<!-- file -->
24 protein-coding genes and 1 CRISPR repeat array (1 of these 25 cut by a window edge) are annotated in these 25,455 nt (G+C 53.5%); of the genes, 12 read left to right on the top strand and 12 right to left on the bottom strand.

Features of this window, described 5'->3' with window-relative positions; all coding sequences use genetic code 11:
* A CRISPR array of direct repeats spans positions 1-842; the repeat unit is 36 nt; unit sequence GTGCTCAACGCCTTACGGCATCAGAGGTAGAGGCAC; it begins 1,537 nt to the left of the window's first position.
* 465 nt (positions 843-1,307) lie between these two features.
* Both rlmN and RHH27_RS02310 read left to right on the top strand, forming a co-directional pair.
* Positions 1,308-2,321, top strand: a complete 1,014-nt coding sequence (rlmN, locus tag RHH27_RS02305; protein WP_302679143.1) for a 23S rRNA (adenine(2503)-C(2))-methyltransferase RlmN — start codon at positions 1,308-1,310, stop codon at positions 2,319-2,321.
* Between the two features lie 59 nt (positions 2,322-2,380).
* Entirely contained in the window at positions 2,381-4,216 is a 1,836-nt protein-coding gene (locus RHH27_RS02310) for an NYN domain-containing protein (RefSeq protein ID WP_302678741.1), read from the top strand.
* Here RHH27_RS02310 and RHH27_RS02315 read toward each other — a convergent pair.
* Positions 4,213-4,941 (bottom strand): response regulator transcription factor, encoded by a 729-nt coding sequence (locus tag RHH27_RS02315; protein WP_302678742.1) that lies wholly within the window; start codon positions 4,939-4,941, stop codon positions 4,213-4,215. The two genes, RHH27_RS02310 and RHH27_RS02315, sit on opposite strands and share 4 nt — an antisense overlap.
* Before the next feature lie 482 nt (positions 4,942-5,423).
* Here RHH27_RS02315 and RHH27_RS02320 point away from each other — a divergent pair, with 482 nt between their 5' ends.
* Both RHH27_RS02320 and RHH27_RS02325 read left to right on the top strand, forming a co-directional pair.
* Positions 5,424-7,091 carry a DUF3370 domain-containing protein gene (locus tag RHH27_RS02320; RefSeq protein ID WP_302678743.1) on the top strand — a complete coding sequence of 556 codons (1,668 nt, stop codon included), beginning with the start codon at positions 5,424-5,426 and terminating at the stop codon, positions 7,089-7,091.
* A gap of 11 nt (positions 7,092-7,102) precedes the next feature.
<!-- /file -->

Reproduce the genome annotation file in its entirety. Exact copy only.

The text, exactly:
24 protein-coding genes and 1 CRISPR repeat array (1 of these 25 cut by a window edge) are annotated in these 25,455 nt (G+C 53.5%); of the genes, 12 read left to right on the top strand and 12 right to left on the bottom strand.

Features of this window, described 5'->3' with window-relative positions; all coding sequences use genetic code 11:
* A CRISPR array of direct repeats spans positions 1-842; the repeat unit is 36 nt; unit sequence GTGCTCAACGCCTTACGGCATCAGAGGTAGAGGCAC; it begins 1,537 nt to the left of the window's first position.
* 465 nt (positions 843-1,307) lie between these two features.
* Both rlmN and RHH27_RS02310 read left to right on the top strand, forming a co-directional pair.
* Positions 1,308-2,321, top strand: a complete 1,014-nt coding sequence (rlmN, locus tag RHH27_RS02305; protein WP_302679143.1) for a 23S rRNA (adenine(2503)-C(2))-methyltransferase RlmN — start codon at positions 1,308-1,310, stop codon at positions 2,319-2,321.
* Between the two features lie 59 nt (positions 2,322-2,380).
* Entirely contained in the window at positions 2,381-4,216 is a 1,836-nt protein-coding gene (locus RHH27_RS02310) for an NYN domain-containing protein (RefSeq protein ID WP_302678741.1), read from the top strand.
* Here RHH27_RS02310 and RHH27_RS02315 read toward each other — a convergent pair.
* Positions 4,213-4,941 (bottom strand): response regulator transcription factor, encoded by a 729-nt coding sequence (locus tag RHH27_RS02315; protein WP_302678742.1) that lies wholly within the window; start codon positions 4,939-4,941, stop codon positions 4,213-4,215. The two genes, RHH27_RS02310 and RHH27_RS02315, sit on opposite strands and share 4 nt — an antisense overlap.
* Before the next feature lie 482 nt (positions 4,942-5,423).
* Here RHH27_RS02315 and RHH27_RS02320 point away from each other — a divergent pair, with 482 nt between their 5' ends.
* Both RHH27_RS02320 and RHH27_RS02325 read left to right on the top strand, forming a co-directional pair.
* Positions 5,424-7,091 carry a DUF3370 domain-containing protein gene (locus tag RHH27_RS02320; RefSeq protein ID WP_302678743.1) on the top strand — a complete coding sequence of 556 codons (1,668 nt, stop codon included), beginning with the start codon at positions 5,424-5,426 and terminating at the stop codon, positions 7,089-7,091.
* A gap of 11 nt (positions 7,092-7,102) precedes the next feature.